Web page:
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Learn more about Evusheld/Sipavibart:

Frequently asked questions

Here, you’ll find answers to the most common questions about Evusheld/Sipavibart, a vital monoclonal antibody treatment designed to protect immunocompromised individuals from COVID-19. Whether you’re looking for information on how Evusheld works, its availability, or eligibility criteria, this page aims to provide clear, concise, and up-to-date information to help you understand this crucial treatment option.

What are Evusheld and Monoclonal Antibodies (MABs)?

Evusheld is a combination of two long-acting antibodies (tixagevimab and cilgavimab). It’s a drug designed to protect clinically vulnerable people against COVID-19 in cases where vaccines don’t work. A good example is people who have been on the chemotherapy drug Rituximab, which causes much worse COVID-19 outcomes and also reduces vaccine efficacy. Another example is people with primary or secondary immunodeficiency. Evusheld is given prophylactically (that is: in advance) to stop people in this situation developing severe COVID-19 in the first place.

As of 2023, the efficacy of Evusheld against circulating variants has been questioned. On the one hand, in vitro results (in experiments/lab conditions) show reduced neutralisation. On the other hand, real-world studies continue to show protection.

The second version of Evusheld (Sipavibart) is currently being assessed for use by the MHRA with a view to approval for use autumn 2024/early 2025. The reason for a second version of Evusheld is to adapt it so that it is resistant to the latest variants of COVID-19, in a similar way that the vaccinations are adapted to ensure protection from the latest variants on a regular basis.

Pemgarda is also a spike protein-directed attachment inhibitor authorised for emergency use in the US only at the moment for the pre-exposure prophylaxis of COVID-19.

Who should be given MABs?

Vaccination alone does not provide sufficient protection against severe COVID-19 for individuals with weakened immune systems. For these individuals, monoclonal antibodies have long been the preferred therapeutic solution. This group includes, but is not limited to, those outlined in this document.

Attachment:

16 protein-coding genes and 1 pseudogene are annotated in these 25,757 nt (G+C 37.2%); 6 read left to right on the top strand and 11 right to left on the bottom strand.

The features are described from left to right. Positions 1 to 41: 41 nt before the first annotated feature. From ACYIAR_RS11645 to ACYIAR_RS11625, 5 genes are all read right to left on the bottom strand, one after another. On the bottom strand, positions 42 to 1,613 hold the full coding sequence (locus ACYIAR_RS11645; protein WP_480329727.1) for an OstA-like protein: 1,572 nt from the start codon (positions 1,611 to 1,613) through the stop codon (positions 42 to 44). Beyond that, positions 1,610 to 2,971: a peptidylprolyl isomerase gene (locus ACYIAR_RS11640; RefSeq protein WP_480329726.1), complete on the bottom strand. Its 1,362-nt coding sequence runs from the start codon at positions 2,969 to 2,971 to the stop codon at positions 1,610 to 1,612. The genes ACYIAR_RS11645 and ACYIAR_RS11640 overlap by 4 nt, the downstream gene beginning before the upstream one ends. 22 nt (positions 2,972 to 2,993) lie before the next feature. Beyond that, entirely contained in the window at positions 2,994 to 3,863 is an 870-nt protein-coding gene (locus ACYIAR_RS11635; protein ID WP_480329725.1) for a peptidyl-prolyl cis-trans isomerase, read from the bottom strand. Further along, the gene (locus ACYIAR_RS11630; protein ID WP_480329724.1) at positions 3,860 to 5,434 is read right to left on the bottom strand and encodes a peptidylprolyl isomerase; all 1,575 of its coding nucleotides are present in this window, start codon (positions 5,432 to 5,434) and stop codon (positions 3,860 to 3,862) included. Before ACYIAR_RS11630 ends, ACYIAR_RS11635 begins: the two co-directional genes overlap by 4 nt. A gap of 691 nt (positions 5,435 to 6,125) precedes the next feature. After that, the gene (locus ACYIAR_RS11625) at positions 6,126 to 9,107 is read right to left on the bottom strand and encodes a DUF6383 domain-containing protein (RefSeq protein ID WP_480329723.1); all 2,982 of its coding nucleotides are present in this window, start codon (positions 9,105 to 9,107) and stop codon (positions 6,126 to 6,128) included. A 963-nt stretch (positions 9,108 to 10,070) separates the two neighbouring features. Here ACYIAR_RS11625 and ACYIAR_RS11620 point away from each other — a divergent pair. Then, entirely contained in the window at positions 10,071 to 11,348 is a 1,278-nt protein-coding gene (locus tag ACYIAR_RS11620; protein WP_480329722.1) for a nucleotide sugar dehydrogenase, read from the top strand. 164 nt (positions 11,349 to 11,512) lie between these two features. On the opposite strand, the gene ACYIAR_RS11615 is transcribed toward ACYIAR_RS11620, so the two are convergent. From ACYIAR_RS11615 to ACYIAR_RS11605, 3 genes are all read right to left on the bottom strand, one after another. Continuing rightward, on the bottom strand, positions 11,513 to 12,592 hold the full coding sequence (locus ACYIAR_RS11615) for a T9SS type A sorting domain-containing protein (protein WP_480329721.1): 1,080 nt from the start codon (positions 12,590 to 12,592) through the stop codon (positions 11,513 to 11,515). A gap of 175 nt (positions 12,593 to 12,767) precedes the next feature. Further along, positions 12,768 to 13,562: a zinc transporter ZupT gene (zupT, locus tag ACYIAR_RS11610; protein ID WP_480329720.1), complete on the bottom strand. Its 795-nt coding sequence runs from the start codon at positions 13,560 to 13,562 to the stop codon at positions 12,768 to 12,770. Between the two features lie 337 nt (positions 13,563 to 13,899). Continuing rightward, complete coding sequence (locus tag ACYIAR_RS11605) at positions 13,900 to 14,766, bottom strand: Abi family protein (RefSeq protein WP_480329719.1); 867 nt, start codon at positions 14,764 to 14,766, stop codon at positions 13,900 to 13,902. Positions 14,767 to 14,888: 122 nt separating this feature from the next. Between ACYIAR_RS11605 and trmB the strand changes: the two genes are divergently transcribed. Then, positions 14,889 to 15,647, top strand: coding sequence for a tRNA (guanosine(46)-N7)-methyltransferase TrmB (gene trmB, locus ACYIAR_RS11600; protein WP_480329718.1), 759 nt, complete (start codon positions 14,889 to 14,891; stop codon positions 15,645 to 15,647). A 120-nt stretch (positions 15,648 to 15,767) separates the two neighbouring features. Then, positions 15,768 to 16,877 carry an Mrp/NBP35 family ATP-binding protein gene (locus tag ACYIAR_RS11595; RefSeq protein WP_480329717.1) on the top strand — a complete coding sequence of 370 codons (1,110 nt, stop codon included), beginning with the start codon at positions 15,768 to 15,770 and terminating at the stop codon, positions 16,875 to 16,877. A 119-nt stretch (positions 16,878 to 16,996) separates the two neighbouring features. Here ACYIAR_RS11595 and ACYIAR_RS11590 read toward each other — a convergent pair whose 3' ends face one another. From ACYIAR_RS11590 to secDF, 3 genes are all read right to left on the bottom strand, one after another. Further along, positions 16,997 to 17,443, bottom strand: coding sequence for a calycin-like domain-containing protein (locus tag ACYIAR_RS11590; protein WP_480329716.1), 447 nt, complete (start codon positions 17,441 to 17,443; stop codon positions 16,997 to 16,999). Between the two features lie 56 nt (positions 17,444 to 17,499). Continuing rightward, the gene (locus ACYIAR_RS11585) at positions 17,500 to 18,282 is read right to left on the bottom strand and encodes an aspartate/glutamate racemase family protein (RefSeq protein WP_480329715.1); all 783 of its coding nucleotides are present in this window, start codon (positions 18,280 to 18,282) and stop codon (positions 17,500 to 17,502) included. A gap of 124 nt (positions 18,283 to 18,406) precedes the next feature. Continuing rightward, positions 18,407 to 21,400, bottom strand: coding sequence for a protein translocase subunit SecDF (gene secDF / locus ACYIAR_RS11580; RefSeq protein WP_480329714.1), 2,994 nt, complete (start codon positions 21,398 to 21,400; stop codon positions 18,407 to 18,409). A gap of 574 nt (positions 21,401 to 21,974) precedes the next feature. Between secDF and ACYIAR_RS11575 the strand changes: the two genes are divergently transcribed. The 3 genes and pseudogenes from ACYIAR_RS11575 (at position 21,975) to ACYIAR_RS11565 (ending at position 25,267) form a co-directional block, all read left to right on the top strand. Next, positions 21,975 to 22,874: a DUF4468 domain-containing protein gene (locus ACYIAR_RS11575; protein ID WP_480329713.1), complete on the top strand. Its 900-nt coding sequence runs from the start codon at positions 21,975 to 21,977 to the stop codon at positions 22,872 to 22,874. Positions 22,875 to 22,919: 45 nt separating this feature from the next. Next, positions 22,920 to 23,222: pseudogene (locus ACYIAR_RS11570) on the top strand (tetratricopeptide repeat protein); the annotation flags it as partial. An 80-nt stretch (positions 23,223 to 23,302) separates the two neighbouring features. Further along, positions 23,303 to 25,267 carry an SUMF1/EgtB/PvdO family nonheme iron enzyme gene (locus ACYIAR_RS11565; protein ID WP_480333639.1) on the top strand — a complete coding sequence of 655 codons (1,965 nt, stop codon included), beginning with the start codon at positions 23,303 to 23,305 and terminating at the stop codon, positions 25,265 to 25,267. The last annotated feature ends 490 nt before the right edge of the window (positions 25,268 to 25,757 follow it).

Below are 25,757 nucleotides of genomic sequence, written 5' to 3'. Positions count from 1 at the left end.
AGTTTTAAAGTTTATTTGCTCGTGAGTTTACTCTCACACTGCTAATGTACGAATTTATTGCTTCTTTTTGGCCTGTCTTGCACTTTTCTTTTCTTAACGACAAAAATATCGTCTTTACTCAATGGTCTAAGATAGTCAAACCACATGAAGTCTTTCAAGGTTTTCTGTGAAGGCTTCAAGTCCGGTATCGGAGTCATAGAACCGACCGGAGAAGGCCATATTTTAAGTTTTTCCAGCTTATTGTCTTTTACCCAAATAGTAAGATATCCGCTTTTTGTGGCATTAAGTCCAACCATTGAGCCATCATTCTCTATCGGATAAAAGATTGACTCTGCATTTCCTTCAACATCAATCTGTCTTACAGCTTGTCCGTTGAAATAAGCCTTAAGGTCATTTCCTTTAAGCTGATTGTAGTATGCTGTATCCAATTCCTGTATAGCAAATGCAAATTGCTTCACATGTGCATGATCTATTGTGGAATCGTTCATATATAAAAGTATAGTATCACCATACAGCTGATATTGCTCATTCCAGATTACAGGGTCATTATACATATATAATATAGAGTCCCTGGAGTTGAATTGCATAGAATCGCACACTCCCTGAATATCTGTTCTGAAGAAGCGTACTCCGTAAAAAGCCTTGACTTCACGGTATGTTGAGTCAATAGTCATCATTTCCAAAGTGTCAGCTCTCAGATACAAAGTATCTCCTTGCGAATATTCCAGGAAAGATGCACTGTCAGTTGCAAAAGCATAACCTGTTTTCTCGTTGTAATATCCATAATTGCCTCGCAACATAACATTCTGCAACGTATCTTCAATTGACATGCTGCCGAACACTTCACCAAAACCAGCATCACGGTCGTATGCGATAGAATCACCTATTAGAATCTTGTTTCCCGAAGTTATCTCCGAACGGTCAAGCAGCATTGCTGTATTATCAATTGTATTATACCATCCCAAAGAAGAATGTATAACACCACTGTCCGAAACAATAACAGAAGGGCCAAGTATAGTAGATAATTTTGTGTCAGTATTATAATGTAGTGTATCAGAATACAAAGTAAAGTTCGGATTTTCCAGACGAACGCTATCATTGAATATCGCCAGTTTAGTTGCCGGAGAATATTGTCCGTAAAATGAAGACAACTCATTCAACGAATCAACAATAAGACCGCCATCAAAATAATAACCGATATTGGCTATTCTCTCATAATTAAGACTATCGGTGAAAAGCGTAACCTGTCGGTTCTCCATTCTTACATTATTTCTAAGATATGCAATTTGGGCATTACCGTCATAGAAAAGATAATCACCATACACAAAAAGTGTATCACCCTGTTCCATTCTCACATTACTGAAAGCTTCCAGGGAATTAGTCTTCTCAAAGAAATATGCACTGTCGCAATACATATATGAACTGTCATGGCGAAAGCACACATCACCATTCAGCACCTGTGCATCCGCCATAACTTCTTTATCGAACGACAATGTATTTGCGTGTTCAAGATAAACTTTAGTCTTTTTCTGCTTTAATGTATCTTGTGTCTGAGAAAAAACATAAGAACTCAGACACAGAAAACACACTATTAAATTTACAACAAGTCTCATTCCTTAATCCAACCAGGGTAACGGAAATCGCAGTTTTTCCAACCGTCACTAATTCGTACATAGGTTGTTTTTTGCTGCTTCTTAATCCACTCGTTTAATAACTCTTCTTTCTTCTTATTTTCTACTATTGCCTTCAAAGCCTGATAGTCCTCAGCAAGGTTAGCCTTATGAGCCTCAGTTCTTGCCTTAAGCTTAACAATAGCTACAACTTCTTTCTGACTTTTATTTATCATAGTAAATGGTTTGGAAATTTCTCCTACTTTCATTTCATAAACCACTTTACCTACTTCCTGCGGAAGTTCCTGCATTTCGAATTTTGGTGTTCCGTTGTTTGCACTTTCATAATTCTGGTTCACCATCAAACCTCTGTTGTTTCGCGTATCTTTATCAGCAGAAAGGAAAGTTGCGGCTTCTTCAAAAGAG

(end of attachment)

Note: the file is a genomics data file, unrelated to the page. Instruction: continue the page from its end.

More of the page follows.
How can I get Evusheld/Sipavibart in the UK?

Evusheld is currently available through several private clinics in the UK, though its effectiveness against some circulating COVID-19 strains is uncertain. Once Sipavibart is assessed by the MHRA, it will also be available privately. Recognising that private access is not equitable for most people, our primary focus is on ensuring faster NHS access to these drugs. For information on the private availability of Evusheld or Sipavibart, please see this Facebook group.

Why has Evusheld not been bought on the NHS?

Evusheld was assessed by NICE in January 2023, but by the time the lengthy process concluded, it was deemed ineffective against the current COVID-19 variants. We’ve campaigned to highlight the need for shorter assessment processes to ensure drugs like Evusheld can be administered when they are most effective, similar to how vaccines are managed. Additionally, we advocate for the ability to adjust the antibodies in these treatments to match the circulating variants at any given time.

Is Evusheld needed given we now have antivirals?

Antivirals are currently only available after you have caught COVID-19. Taking Evusheld/Sipavibart would give protection against catching COVID-19, ensuring that immunocompromised patients are not put at significantly higher risk of more severe outcomes which is the risk if they catch COVID-19. If these immunocompromised patients are protected then it will ease some of the burden on the already overstretched NHS, and stop them filling much needed bed space, and offer them additional protection.

Who supports Evusheld/Sipavibart?

Many organisations, medical practitioners, charities, and MPs support the use of Evusheld/Sipavibart for immunocompromised patients.

More than 100 clinicians also called on the Government in August of 2022 to make a preventative treatment for COVID-19 available in the UK to the approximate 1.8M clinically vulnerable people who may benefit from it.

The prophylactic monoclonal antibody treatment Evusheld was approved for use in March 2022, but it was not made available on the NHS, when it was being used in 28 countries, including the United States, France and Israel.

The All Party Parliamentary Group for Vulnerable Groups to Pandemic had asked D DrLennard Lee, academic lecturer and medical oncologist at Oxford University to carry out a clinical consultation to ask clinicians how to help the people still at risk who do not have protection from vaccination.

125 clinicians responded across 17 medical specialities to the largest-known consultation in the UK, if not the world, about this new step of the pandemic response.

The consultation statement sets out the clinical benefits of making monoclonal prophylactic antibody therapies available, detailing how it helps from an individual level, to prevent infections, hospitalisation, and deaths. It also would help improve mental health and give immunocompromised people the confidence to reduce shielding. The statement also suggested it would help the broader health care system by reducing demand on the primary care, emergency services, and intensive care if there were a reduction in serious infections in immunocompromised people.

National Clinical Expert Statement

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